In the first part of this couple of posts about UNIX permissions we saw how the system is structured under a users/groups model. We saw how each user belongs to at least one group and how users and groups are unequivocally identified by UIDs and GIDs respectively.
In this part we will see the actual UNIX permission system. We will also explain the concept of ownership.
Ownership and Permissions
Each file in UNIX belongs to a user and to a group. So, for a generic user, we have three main scenarios:
- User is the owner of file
- A group owns the file and user is part of that group
- User does not own the file nor is in a group who owns the file
But what is Unix ownership, to be more precise? It’s actually very simple. The ownership system is used to assign different permission sets to different users or groups of users.
Now that we laid down the basics about users and groups, let’s get straight to the core of the question: permissions.
First of all we need to know how we can actually view the permissions of a file. To do this we execute the following command inside of a directory:
This will print a list of all files present in that directory, along with each file’s details. Among these details, as you may have guessed, we also have the file’s permissions.
As you can see, a lot of columns will be displayed. Most of them, like the file’s name, size, owner and group are self-explained in the picture above. What’s interesting here is the first column, the Mode one. Each UNIX file is assigned a mode, which contains permissions. Let’s take a closer look at how Mode values should be read.
This the mode for the asset folder in the picture above, properly spaced to allow us to read it better.
d rwx rwx r-x
The first letter indicates whether the entry is a directory (d), a symbolic link (l) or a normal file (-). The following three sets of triads are the actual file’s permission:
- The first three characters after the one denoting the file’s type, rwx, is the permission class called User and defines permissions for the owner of the file.
- The second three characters after the one denoting the file’s type, again rwx, is the permission class called Group and defines permissions for each user in that group.
- The last three characters after the one denoting the file’s type, this time r-x, is the permission class called World (or Other) and defines permissions for anyone else, such as the public.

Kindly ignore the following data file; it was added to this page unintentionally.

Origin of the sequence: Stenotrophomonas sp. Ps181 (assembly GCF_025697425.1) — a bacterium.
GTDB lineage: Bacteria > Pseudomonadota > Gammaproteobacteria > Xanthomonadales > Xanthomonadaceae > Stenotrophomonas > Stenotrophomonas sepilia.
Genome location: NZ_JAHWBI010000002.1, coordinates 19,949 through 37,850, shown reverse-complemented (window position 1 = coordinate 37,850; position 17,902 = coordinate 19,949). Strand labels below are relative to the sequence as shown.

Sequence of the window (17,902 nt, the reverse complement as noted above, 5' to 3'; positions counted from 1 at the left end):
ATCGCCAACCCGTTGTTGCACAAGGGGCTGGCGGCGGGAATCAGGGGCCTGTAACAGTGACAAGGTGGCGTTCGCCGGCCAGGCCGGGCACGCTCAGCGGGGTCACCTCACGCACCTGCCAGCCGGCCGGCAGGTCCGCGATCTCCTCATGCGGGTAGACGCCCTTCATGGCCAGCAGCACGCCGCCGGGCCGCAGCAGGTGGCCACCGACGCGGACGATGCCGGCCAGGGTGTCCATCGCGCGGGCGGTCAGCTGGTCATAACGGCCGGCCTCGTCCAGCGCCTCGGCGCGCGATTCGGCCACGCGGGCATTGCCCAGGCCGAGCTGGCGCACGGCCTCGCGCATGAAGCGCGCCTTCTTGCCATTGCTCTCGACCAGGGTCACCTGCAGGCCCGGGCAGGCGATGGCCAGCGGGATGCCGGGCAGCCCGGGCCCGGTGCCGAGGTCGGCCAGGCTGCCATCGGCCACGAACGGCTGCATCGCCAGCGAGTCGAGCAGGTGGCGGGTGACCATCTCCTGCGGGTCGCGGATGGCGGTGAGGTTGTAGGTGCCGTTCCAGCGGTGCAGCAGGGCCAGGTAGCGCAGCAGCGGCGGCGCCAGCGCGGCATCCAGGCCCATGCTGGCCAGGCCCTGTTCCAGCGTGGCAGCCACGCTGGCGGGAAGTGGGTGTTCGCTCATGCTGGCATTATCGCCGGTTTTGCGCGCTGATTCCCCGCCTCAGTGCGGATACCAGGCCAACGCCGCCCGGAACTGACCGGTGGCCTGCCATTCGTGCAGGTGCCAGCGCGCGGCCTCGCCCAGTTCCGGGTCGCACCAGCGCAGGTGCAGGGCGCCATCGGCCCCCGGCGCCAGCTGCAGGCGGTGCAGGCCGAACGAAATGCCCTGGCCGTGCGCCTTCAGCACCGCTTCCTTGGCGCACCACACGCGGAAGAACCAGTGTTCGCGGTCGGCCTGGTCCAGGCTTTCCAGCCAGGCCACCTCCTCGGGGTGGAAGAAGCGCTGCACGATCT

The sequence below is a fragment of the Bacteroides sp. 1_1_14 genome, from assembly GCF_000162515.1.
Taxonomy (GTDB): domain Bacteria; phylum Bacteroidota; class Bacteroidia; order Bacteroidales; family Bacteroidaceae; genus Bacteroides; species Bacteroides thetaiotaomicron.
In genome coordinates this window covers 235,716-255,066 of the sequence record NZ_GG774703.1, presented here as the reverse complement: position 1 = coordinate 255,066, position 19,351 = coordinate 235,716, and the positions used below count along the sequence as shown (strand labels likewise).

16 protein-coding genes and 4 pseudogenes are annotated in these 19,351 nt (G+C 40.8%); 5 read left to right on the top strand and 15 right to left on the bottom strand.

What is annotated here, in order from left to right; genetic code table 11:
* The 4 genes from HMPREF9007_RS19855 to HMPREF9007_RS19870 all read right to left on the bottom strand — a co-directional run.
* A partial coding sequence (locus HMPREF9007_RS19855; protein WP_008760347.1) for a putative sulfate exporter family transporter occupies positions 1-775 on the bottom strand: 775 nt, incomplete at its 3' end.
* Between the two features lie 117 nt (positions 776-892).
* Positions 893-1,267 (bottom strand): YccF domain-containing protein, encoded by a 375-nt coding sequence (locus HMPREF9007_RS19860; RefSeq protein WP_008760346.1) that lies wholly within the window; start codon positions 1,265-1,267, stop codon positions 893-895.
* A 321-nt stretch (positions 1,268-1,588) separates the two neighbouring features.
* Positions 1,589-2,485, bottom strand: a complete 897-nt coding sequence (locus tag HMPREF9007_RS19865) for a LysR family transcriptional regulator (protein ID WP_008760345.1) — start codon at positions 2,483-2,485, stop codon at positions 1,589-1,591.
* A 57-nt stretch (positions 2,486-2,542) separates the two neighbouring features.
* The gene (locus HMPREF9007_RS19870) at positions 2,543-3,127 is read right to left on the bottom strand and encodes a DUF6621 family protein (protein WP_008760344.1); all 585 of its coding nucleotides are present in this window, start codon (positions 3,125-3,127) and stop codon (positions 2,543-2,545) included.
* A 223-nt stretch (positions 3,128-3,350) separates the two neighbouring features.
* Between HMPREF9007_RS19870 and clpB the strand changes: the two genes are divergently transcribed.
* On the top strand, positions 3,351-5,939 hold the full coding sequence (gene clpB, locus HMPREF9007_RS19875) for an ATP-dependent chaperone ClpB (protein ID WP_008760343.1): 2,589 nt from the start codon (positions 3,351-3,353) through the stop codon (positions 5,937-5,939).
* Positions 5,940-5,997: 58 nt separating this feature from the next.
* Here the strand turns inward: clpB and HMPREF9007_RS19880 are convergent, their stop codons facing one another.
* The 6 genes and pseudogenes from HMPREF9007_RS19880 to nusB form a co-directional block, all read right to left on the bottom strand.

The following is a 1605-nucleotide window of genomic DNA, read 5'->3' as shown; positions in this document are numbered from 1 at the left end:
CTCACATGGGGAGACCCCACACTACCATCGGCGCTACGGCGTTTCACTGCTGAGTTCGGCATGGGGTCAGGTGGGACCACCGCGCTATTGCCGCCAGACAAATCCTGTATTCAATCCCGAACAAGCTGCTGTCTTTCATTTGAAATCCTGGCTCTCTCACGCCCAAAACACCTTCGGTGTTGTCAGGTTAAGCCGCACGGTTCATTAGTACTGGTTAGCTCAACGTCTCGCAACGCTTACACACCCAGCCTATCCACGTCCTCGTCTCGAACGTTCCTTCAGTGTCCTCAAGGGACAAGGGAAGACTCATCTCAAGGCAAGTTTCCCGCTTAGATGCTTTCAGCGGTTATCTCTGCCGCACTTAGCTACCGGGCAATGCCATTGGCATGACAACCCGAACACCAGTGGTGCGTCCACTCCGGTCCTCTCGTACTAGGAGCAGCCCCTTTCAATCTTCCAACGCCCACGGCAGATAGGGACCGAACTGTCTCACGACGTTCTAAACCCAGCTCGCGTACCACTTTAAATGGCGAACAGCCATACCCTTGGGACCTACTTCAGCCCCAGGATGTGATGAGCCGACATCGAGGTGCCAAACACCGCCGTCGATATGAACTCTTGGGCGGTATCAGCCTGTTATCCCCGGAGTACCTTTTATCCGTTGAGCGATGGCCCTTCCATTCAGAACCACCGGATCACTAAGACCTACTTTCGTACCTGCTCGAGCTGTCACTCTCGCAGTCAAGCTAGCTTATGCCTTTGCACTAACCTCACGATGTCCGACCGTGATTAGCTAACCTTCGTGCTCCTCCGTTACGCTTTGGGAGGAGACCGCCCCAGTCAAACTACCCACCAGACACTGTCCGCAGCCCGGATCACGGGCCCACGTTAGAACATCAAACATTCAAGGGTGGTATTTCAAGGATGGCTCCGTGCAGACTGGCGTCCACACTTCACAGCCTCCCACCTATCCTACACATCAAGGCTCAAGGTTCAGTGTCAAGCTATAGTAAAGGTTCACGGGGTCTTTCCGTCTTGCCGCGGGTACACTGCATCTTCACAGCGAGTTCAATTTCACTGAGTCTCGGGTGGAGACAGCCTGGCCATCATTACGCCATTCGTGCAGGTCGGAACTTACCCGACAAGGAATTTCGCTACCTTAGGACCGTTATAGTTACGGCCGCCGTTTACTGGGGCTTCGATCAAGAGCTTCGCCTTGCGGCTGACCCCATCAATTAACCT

Read, Write, Execute
Ok but what are these rwx? They stand for Read, Write and Execute. Let’s see each one of them in detail.
- In the case of a normal file, read means that the user is allowed to open the file and access its content.
- In the case of a directory, read means that the user is allowed to see what’s inside of that directory.
- In the case of a normal file, write means that the user is allowed to modify and delete the file’s content.
- In the case of a directory, write means that the user is allowed to create new files inside of the directory and delete it. Always be careful with write, since it’s “stronger” than write!
- In the case of a normal file, execute means that the user is allowed to run the file as an executable, provided the user also has read permission.
- In the case of a directory, execute means that the user is allowed to traverse the directory, in other words the user can “cd” (the UNIX command to change directory) into it.
Let’s make some example to make the permission system more clear.
In the case above the file is writable by the user, the group and the world too. Everyone can write the file but no one can execute it.
In the case above the file is writable only by the user; nor the group and the world can read or write the file. Like the previous case, no one can execute.
In the case above the file is executable by everyone; the user can also modify or delete it.
In the case above the directory is accessible by everyone but the world. The owner can also delete or create new file inside of it.
Now you should have at least a basic understanding about how the UNIX file system permissions work! If you have any question or should you find typos or mistakes in this page please let me know through the comments.